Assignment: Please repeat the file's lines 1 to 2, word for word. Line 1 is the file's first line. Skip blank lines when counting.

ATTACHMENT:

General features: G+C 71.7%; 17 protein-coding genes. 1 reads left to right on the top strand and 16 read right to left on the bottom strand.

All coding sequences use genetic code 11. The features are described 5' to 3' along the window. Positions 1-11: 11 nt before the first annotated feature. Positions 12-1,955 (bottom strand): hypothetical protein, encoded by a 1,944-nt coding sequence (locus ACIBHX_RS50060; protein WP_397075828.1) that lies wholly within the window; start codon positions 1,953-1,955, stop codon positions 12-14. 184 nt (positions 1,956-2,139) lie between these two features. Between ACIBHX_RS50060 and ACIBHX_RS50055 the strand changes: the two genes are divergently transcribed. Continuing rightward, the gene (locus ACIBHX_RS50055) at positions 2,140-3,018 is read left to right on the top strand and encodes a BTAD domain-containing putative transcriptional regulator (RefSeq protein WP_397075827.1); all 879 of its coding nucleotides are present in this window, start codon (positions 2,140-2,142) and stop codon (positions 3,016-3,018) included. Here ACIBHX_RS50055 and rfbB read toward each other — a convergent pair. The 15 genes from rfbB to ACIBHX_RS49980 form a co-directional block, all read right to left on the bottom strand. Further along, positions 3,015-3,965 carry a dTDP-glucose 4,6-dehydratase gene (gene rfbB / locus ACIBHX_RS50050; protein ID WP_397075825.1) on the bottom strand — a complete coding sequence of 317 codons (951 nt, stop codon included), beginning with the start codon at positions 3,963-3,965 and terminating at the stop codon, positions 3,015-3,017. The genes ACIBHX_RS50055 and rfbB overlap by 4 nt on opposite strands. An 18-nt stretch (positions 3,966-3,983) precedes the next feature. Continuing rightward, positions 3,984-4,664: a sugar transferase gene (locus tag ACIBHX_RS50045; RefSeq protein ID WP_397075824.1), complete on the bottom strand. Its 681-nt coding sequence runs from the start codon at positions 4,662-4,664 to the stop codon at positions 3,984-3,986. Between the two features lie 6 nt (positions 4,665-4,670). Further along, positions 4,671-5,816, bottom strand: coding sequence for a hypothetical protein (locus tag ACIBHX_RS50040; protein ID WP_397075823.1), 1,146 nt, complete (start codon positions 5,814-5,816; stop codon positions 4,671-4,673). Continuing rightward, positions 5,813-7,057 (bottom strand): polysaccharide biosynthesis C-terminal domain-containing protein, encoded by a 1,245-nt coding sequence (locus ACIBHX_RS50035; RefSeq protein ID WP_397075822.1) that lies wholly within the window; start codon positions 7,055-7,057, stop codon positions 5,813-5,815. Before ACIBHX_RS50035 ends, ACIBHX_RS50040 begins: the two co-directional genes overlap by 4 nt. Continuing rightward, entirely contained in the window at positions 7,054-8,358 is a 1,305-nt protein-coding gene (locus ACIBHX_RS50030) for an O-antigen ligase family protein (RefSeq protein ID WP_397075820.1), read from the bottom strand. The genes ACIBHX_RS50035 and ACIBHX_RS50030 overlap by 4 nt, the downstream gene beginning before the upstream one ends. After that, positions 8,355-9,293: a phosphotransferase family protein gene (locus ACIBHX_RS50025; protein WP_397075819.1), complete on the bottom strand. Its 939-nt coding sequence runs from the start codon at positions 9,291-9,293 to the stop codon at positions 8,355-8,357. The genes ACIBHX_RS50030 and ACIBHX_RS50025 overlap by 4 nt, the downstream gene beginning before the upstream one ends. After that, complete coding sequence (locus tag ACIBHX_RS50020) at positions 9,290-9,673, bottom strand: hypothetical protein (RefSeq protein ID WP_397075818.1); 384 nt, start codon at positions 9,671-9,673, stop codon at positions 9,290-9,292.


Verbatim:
General features: G+C 71.7%; 17 protein-coding genes. 1 reads left to right on the top strand and 16 read right to left on the bottom strand.

All coding sequences use genetic code 11. The features are described 5' to 3' along the window. Positions 1-11: 11 nt before the first annotated feature. Positions 12-1,955 (bottom strand): hypothetical protein, encoded by a 1,944-nt coding sequence (locus ACIBHX_RS50060; protein WP_397075828.1) that lies wholly within the window; start codon positions 1,953-1,955, stop codon positions 12-14. 184 nt (positions 1,956-2,139) lie between these two features. Between ACIBHX_RS50060 and ACIBHX_RS50055 the strand changes: the two genes are divergently transcribed. Continuing rightward, the gene (locus ACIBHX_RS50055) at positions 2,140-3,018 is read left to right on the top strand and encodes a BTAD domain-containing putative transcriptional regulator (RefSeq protein WP_397075827.1); all 879 of its coding nucleotides are present in this window, start codon (positions 2,140-2,142) and stop codon (positions 3,016-3,018) included. Here ACIBHX_RS50055 and rfbB read toward each other — a convergent pair. The 15 genes from rfbB to ACIBHX_RS49980 form a co-directional block, all read right to left on the bottom strand. Further along, positions 3,015-3,965 carry a dTDP-glucose 4,6-dehydratase gene (gene rfbB / locus ACIBHX_RS50050; protein ID WP_397075825.1) on the bottom strand — a complete coding sequence of 317 codons (951 nt, stop codon included), beginning with the start codon at positions 3,963-3,965 and terminating at the stop codon, positions 3,015-3,017. The genes ACIBHX_RS50055 and rfbB overlap by 4 nt on opposite strands. An 18-nt stretch (positions 3,966-3,983) precedes the next feature. Continuing rightward, positions 3,984-4,664: a sugar transferase gene (locus tag ACIBHX_RS50045; RefSeq protein ID WP_397075824.1), complete on the bottom strand. Its 681-nt coding sequence runs from the start codon at positions 4,662-4,664 to the stop codon at positions 3,984-3,986. Between the two features lie 6 nt (positions 4,665-4,670). Further along, positions 4,671-5,816, bottom strand: coding sequence for a hypothetical protein (locus tag ACIBHX_RS50040; protein ID WP_397075823.1), 1,146 nt, complete (start codon positions 5,814-5,816; stop codon positions 4,671-4,673). Continuing rightward, positions 5,813-7,057 (bottom strand): polysaccharide biosynthesis C-terminal domain-containing protein, encoded by a 1,245-nt coding sequence (locus ACIBHX_RS50035; RefSeq protein ID WP_397075822.1) that lies wholly within the window; start codon positions 7,055-7,057, stop codon positions 5,813-5,815. Before ACIBHX_RS50035 ends, ACIBHX_RS50040 begins: the two co-directional genes overlap by 4 nt. Continuing rightward, entirely contained in the window at positions 7,054-8,358 is a 1,305-nt protein-coding gene (locus ACIBHX_RS50030) for an O-antigen ligase family protein (RefSeq protein ID WP_397075820.1), read from the bottom strand. The genes ACIBHX_RS50035 and ACIBHX_RS50030 overlap by 4 nt, the downstream gene beginning before the upstream one ends. After that, positions 8,355-9,293: a phosphotransferase family protein gene (locus ACIBHX_RS50025; protein WP_397075819.1), complete on the bottom strand. Its 939-nt coding sequence runs from the start codon at positions 9,291-9,293 to the stop codon at positions 8,355-8,357. The genes ACIBHX_RS50030 and ACIBHX_RS50025 overlap by 4 nt, the downstream gene beginning before the upstream one ends. After that, complete coding sequence (locus tag ACIBHX_RS50020) at positions 9,290-9,673, bottom strand: hypothetical protein (RefSeq protein ID WP_397075818.1); 384 nt, start codon at positions 9,671-9,673, stop codon at positions 9,290-9,292.